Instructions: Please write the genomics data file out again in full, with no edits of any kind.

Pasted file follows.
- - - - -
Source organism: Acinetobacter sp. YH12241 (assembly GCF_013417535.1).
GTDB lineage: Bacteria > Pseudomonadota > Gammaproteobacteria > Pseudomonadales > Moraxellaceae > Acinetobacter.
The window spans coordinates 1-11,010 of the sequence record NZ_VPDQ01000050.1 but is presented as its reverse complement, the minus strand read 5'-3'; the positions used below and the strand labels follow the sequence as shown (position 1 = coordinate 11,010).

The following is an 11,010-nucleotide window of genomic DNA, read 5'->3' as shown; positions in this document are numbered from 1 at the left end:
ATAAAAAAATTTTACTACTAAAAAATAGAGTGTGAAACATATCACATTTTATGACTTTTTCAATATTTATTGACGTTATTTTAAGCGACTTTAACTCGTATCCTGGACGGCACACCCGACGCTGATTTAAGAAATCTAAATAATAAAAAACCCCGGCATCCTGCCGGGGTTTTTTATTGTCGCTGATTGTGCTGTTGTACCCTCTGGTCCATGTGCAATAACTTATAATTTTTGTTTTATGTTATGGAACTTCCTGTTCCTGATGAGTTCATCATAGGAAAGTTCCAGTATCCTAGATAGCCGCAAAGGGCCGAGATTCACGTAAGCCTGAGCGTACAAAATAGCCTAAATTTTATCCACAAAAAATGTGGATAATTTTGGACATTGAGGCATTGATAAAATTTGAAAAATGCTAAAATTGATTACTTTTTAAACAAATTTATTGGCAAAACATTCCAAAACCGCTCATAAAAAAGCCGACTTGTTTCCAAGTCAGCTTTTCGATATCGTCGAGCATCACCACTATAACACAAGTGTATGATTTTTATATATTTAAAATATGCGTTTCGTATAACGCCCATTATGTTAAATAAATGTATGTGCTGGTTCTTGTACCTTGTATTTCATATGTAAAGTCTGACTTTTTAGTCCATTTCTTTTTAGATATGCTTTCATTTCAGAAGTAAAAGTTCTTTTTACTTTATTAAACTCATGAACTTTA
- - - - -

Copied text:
Source organism: Acinetobacter sp. YH12241 (assembly GCF_013417535.1).
GTDB lineage: Bacteria > Pseudomonadota > Gammaproteobacteria > Pseudomonadales > Moraxellaceae > Acinetobacter.
The window spans coordinates 1-11,010 of the sequence record NZ_VPDQ01000050.1 but is presented as its reverse complement, the minus strand read 5'-3'; the positions used below and the strand labels follow the sequence as shown (position 1 = coordinate 11,010).

The following is an 11,010-nucleotide window of genomic DNA, read 5'->3' as shown; positions in this document are numbered from 1 at the left end:
ATAAAAAAATTTTACTACTAAAAAATAGAGTGTGAAACATATCACATTTTATGACTTTTTCAATATTTATTGACGTTATTTTAAGCGACTTTAACTCGTATCCTGGACGGCACACCCGACGCTGATTTAAGAAATCTAAATAATAAAAAACCCCGGCATCCTGCCGGGGTTTTTTATTGTCGCTGATTGTGCTGTTGTACCCTCTGGTCCATGTGCAATAACTTATAATTTTTGTTTTATGTTATGGAACTTCCTGTTCCTGATGAGTTCATCATAGGAAAGTTCCAGTATCCTAGATAGCCGCAAAGGGCCGAGATTCACGTAAGCCTGAGCGTACAAAATAGCCTAAATTTTATCCACAAAAAATGTGGATAATTTTGGACATTGAGGCATTGATAAAATTTGAAAAATGCTAAAATTGATTACTTTTTAAACAAATTTATTGGCAAAACATTCCAAAACCGCTCATAAAAAAGCCGACTTGTTTCCAAGTCAGCTTTTCGATATCGTCGAGCATCACCACTATAACACAAGTGTATGATTTTTATATATTTAAAATATGCGTTTCGTATAACGCCCATTATGTTAAATAAATGTATGTGCTGGTTCTTGTACCTTGTATTTCATATGTAAAGTCTGACTTTTTAGTCCATTTCTTTTTAGATATGCTTTCATTTCAGAAGTAAAAGTTCTTTTTACTTTATTAAACTCATGAACTTTA